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Supercritical Fluid Chromatography in Clinical Chemistry

Clinical Chemistry

  1. Steven W. Graves

Published Online: 15 SEP 2006

DOI: 10.1002/9780470027318.a0544

Encyclopedia of Analytical Chemistry

Encyclopedia of Analytical Chemistry

How to Cite

Graves, S. W. 2006. Supercritical Fluid Chromatography in Clinical Chemistry. Encyclopedia of Analytical Chemistry. .

Author Information

  1. Brigham Young University, Provo, USA

Publication History

  1. Published Online: 15 SEP 2006

Abstract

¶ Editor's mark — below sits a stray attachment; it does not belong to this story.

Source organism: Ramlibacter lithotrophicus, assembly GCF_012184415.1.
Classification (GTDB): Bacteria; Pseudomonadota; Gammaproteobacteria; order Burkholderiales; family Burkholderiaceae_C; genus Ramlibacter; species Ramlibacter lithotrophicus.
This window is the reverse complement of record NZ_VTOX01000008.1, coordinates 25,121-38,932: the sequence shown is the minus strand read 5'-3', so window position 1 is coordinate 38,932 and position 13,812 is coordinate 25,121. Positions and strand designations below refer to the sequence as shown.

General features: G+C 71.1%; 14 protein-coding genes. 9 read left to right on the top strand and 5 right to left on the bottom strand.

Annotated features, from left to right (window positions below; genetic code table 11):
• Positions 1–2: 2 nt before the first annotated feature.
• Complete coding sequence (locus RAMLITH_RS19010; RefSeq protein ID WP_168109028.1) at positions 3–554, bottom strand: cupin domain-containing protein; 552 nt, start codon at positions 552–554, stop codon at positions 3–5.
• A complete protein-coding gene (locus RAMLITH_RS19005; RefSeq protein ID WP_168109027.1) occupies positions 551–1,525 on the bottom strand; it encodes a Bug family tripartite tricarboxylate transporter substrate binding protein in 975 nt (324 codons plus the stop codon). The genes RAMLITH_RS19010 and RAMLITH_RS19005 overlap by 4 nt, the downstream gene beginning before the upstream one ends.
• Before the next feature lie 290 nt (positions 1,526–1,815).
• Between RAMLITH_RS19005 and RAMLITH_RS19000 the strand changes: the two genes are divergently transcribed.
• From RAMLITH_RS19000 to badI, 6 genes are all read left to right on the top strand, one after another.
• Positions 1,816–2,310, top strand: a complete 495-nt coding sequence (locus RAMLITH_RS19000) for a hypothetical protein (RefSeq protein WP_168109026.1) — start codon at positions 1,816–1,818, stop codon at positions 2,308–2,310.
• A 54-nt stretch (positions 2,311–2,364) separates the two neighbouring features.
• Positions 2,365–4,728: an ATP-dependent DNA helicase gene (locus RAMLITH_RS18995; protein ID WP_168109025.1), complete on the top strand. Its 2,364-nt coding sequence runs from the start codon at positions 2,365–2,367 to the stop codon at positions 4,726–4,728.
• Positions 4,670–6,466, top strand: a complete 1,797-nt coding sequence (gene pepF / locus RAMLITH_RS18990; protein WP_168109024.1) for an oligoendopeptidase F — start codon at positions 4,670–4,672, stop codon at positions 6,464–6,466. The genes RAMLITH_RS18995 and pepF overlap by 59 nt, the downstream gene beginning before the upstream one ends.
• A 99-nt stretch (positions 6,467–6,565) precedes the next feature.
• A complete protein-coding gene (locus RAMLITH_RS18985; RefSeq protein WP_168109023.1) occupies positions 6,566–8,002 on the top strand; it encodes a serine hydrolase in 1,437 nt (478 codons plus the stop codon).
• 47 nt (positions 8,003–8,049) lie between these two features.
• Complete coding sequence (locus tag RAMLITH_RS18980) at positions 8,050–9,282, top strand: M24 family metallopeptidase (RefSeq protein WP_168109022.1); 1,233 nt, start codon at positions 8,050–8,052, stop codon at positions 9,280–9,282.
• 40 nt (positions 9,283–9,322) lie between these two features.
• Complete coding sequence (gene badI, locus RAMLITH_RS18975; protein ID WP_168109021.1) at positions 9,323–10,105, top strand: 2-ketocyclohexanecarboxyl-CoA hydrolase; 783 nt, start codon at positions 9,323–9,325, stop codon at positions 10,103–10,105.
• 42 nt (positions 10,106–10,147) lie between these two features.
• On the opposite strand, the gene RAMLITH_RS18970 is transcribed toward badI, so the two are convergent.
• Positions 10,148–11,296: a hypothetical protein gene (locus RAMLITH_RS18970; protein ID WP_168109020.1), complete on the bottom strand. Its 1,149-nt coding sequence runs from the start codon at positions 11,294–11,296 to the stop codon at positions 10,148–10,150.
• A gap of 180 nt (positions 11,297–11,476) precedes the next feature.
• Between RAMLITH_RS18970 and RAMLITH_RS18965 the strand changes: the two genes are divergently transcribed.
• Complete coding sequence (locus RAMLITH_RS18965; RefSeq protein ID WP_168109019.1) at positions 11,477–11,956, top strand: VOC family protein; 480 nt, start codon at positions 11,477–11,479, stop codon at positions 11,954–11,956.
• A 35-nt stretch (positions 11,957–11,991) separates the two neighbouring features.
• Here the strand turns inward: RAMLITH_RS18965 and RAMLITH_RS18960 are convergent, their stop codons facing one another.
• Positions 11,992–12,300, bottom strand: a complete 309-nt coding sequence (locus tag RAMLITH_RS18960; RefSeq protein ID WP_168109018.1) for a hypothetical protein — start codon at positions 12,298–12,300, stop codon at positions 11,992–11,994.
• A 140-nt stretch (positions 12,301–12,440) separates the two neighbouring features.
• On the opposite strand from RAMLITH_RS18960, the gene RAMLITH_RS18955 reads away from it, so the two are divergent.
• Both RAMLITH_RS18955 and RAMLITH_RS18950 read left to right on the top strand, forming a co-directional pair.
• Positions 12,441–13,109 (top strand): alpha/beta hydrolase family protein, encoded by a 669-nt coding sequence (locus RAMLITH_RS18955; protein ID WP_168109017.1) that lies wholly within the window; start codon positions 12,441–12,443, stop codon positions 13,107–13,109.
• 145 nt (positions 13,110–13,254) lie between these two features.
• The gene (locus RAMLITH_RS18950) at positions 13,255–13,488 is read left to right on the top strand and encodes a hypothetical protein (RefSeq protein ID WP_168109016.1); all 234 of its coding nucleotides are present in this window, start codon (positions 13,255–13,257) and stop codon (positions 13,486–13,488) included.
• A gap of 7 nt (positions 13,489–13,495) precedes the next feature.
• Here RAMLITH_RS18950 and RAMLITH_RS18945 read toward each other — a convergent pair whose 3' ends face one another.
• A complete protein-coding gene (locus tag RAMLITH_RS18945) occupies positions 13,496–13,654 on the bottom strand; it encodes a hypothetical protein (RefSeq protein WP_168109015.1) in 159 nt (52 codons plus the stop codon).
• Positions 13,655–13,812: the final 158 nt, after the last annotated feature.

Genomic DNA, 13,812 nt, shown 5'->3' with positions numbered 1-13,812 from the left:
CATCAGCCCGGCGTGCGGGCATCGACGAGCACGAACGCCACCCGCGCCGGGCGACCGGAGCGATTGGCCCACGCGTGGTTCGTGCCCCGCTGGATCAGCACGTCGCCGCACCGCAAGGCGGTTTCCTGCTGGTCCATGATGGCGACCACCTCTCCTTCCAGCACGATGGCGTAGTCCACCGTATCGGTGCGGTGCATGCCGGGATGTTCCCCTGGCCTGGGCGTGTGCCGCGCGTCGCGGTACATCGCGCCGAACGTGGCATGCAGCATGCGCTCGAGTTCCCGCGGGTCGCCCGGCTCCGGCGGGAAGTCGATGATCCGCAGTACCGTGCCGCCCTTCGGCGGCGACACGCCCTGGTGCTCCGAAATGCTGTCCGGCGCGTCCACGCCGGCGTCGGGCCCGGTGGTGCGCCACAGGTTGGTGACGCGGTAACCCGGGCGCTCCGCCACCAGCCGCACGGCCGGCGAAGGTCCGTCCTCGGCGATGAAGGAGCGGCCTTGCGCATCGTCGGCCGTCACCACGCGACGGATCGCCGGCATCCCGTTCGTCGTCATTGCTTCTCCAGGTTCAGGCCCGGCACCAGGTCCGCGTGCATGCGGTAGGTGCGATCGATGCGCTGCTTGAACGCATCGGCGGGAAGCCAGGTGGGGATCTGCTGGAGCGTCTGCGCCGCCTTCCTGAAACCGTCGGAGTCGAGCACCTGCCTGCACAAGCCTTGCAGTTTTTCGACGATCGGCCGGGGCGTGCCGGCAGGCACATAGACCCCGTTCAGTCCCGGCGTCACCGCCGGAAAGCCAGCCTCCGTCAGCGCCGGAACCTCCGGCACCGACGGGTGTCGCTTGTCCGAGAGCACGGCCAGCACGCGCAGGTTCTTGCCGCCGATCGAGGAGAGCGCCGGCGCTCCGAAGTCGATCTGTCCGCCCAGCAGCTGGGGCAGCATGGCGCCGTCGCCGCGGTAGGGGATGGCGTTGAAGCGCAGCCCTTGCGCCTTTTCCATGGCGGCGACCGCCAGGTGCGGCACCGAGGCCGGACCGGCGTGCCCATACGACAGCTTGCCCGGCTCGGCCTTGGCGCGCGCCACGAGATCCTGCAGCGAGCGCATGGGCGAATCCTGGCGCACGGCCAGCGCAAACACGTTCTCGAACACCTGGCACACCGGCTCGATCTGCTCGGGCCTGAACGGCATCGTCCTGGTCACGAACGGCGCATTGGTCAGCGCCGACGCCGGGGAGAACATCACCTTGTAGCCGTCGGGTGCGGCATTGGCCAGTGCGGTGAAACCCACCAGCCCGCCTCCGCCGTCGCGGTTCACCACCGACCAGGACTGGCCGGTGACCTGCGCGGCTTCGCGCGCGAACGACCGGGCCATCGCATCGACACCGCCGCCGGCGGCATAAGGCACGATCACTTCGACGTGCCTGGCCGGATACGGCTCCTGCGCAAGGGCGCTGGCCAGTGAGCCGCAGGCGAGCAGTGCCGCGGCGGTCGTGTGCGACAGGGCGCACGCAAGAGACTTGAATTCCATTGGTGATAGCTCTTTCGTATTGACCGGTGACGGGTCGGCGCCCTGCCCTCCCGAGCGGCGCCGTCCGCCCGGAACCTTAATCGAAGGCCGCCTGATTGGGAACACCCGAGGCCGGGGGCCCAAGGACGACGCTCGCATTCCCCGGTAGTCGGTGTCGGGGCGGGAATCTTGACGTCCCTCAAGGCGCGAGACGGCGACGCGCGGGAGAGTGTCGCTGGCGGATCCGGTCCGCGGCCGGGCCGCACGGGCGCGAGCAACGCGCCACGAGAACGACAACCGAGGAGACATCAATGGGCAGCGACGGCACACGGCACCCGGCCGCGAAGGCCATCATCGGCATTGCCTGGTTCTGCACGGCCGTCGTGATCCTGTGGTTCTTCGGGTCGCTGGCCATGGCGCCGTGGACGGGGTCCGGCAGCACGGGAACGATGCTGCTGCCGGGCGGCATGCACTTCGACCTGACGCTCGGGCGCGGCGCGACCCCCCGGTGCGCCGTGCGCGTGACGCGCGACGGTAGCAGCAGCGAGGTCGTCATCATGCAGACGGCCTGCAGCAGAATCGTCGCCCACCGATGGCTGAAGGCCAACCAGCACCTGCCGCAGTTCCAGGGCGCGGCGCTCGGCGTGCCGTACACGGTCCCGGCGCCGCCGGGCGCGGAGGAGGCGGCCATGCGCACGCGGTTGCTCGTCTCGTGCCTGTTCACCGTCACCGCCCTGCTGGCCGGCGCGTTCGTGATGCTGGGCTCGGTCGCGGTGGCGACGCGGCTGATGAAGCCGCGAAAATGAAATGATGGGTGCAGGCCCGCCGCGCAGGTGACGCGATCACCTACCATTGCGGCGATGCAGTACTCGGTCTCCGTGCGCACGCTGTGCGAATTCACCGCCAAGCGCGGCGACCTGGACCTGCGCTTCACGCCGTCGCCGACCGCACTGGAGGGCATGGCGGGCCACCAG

Supercritical fluid chromatography (SFC) employs a gas taken above its critical temperature and critical pressure to where it forms a supercritical fluid (SF). SFs have properties of both gases and liquids. They have lower densities and viscosities and higher diffusion coefficients than liquids, but they also have the solvating power of a liquid and can dissolve nonpolar and many polar compounds. As such, these favorable properties combine to make SFs an excellent mobile phase for column chromatography. The SFC technique is highly versatile in that it can be used with either packed columns (similar to high-performance liquid chromatography (HPLC) columns with the same variety of stationary phases available) or open-tubular columns (similar to gas chromatography (GC) columns and employing the same types of coatings) which can be interfaced with a very wide array of detectors. In addition, SFC avoids high temperatures during the chromatographic separation and in most cases the need to derivatize analyzed compounds. These features make SFC particularly well suited to the separation and assay of clinically important biomolecules. As SFC instruments have become commercially available, numerous applications have been explored in the areas of drug monitoring, toxicology, environmental contaminants, and the measurement of physiological biomolecules. Despite its potential, SFC enjoys limited use in clinical chemistry laboratories currently. Greater efforts are needed to improve sensitivity, standardize and validate assays, and work toward high-volume throughput capabilities.